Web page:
Good Hope Women’s Group, AAR & Entebbe Hospital Partner To Offer Free Cancer Screening Services For Women

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Good Hope Women’s Group members donated Grocery hampers to mothers at Entebbe Grade B Hospital last year.

The Entebbe based Good Hope Women’s Group has partnered with AAR and Entebbe Hospital and will be offering free cancer screening services for women scheduled to take place on Tuesday April 16, 2019 and Wednesday April 17, 2019 starting 8am to 4pm at St. Apollo Kivebuluya Church Grounds in Nkumba.

According to Mrs Olive Muhanguzi, the Good Hope Women’s Group welfare chairperson, has urged all women to utilize the opportunity to screen for breast and cervical cancer that are on the rise and are the leading cause of cancer related death among women.

“Every year as we conclude the lent period and usher in Easter, we (Good Hope Women’s Group) engage in corporate social responsibility (CSR) activities to give back to the less fortunate and under-privileged people in the community just as Jesus Christ healed the sick, the blind and the deaf and also blessed the poor. This year, Good Hope Women’s Group has partnered with AAR and Grade (B) Hospital to offer free cancer screening services for women and besides screening for cervical and breast cancer, AAR will also offer other services including checking blood pressure, Body mass and other ailments and they (AAR) will also be offering free medical advice. On Thursday we shall donate grocery hampers to mothers at the Entebbe Hospital maternity ward”, Mrs. Olive Muhanguzi disclosed.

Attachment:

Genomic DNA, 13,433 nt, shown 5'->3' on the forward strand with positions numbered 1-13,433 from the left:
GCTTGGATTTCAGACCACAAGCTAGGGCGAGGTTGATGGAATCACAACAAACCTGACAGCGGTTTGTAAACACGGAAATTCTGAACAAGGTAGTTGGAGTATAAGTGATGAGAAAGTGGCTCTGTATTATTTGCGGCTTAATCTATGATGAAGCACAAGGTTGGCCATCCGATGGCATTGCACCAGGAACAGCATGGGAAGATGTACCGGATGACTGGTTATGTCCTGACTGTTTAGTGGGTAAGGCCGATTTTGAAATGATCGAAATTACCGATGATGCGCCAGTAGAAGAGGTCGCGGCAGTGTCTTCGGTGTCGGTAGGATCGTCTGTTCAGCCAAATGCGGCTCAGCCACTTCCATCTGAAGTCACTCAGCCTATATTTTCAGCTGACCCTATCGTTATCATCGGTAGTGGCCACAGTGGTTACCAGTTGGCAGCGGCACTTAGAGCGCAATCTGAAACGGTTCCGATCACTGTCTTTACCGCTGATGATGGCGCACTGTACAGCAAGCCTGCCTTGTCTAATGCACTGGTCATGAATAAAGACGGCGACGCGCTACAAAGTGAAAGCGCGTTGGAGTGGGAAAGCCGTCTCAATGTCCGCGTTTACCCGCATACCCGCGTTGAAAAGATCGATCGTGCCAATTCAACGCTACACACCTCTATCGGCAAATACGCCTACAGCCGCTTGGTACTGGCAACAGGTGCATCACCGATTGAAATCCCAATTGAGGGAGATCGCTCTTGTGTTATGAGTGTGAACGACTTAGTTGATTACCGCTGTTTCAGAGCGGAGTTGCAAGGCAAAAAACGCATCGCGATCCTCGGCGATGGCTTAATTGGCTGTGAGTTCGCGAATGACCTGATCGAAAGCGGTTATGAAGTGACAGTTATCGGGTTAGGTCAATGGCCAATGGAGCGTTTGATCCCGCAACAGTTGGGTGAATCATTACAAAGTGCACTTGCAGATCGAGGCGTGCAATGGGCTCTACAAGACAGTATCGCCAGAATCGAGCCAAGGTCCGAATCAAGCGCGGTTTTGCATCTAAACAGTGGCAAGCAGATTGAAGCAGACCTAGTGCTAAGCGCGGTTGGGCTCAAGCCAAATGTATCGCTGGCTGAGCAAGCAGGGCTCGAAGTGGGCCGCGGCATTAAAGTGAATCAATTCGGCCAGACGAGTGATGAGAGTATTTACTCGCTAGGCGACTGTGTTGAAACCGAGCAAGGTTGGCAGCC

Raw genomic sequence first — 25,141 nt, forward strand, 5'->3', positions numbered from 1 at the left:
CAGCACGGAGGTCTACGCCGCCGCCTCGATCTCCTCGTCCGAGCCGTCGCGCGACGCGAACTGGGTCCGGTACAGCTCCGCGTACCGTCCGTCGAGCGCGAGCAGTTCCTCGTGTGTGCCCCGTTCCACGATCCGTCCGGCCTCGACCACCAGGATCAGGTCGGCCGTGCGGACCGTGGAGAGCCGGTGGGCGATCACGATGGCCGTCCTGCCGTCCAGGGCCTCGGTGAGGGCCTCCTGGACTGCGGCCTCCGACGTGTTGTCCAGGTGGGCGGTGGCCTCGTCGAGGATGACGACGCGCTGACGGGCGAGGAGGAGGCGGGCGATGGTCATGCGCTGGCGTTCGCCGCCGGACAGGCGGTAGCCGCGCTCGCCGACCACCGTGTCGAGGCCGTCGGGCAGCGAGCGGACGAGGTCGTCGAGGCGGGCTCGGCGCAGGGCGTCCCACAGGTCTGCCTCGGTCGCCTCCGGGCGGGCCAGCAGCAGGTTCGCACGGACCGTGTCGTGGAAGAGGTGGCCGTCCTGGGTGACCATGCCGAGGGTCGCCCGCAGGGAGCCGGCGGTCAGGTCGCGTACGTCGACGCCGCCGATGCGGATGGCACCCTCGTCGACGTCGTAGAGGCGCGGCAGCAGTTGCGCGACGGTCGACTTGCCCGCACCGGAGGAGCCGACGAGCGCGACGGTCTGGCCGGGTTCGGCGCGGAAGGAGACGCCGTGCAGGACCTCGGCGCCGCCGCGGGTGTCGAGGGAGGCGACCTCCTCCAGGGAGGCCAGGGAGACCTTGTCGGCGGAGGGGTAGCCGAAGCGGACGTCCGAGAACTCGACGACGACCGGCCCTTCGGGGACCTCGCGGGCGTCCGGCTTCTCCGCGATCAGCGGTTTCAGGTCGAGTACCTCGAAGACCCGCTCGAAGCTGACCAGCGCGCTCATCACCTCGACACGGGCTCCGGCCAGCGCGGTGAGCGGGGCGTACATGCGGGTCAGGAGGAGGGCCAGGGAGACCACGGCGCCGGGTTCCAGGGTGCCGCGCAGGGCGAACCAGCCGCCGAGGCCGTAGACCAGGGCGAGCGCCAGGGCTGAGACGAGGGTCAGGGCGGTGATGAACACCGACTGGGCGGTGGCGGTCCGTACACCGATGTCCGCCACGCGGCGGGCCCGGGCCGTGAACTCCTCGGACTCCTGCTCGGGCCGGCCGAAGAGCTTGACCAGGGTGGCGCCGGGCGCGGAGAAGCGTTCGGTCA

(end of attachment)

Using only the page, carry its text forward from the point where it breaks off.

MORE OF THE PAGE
Mrs. Olive Muhanguzi donates Grocery hamper to a care taker at Entebbe Hospital Last year.

According to an article Published online on February 3, 2017 by the National center for Bio-technology information ( titled: Cervical Cancer Screening and Treatment in Uganda states in part: Cervical cancer is the leading cause of cancer death among women in Uganda. Cancer of the cervix uteri is the fourth most common cancer among women worldwide and the leading cause of gynecologic cancer death in low- to middle-income countries. In 2012, there were an estimated 527,624 new cases and 265,672 deaths due to cervical cancer. 85% of these deaths occurred in sub-Saharan Africa (Ferlay et al., 2013). In Uganda, cervical cancer is the number one cause of cancer-related death in women. The WHO estimates that in 2014 approximately 3915 Ugandan women were diagnosed with cervical cancer and that 2160 died from the disease (ICO Information Centre on HPV and Cancer (HPV Information Centre), 2016).

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